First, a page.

Women and Heart Disease
The risk of heart disease in women increases with age. Heart disease is the leading cause of death in women over age 40, especially after menopause. Every year, more than 400,000 U.S. women die of heart disease. This translates to approximately one death every minute.
Why Does a Woman's Risk of Heart Disease Rise With Age?
Menopause is a normal stage in a woman's life; it comprises any of the changes a woman experiences either before or after she stops menstruating. As menopause nears, the ovaries gradually produce less estrogen (a female hormone), causing changes in the menstrual cycle and other physical changes.
The most common symptoms of menopause are hot flashes, night sweats, emotional changes, and changes in the vagina (such as dryness).
Menopause usually occurs naturally in women between ages 45 and 55. However, loss of estrogen can also occur if the ovaries are removed during surgery (such as during a total hysterectomy), by taking certain medications, or if a woman goes through early menopause.
Why Is Heart Disease Associated With Menopause?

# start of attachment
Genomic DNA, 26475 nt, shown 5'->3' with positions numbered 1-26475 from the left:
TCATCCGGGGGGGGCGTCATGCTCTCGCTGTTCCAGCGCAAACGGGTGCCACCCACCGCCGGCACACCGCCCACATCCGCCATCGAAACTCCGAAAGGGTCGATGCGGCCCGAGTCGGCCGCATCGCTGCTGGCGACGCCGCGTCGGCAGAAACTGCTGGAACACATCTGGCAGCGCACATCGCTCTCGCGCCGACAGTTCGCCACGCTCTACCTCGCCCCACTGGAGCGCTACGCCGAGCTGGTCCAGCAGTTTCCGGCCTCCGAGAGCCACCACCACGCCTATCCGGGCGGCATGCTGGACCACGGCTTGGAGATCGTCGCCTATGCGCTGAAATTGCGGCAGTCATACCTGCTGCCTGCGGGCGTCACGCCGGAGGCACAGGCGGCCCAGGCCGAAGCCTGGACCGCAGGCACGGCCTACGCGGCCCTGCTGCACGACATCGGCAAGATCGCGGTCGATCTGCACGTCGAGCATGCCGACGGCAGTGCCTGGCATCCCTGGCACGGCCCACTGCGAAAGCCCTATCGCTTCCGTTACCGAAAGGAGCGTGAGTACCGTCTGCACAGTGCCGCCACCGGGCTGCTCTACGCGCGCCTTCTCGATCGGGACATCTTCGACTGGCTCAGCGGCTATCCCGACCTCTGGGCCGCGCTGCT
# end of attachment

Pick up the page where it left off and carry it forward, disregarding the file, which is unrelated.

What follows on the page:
The loss of natural estrogen as women age may contribute to the higher risks of heart disease seen after menopause. Other factors that may play a role in postmenopausal risks of heart disease include:
- Changes in the walls of the blood vessels, making it more likely for plaque and blood clots to form
- Changes in the level of fats in the blood (LDL, or "bad" cholesterol, increases and HDL, or "good" cholesterol, decreases.)
- Increases in fibrinogen levels (a substance in the blood that helps the blood to clot); increased levels of blood fibrinogen are related to heart disease and stroke because the fibinogen makes it more likely for blood clots to form, narrowing the arteries and reducing blood flow to the heart.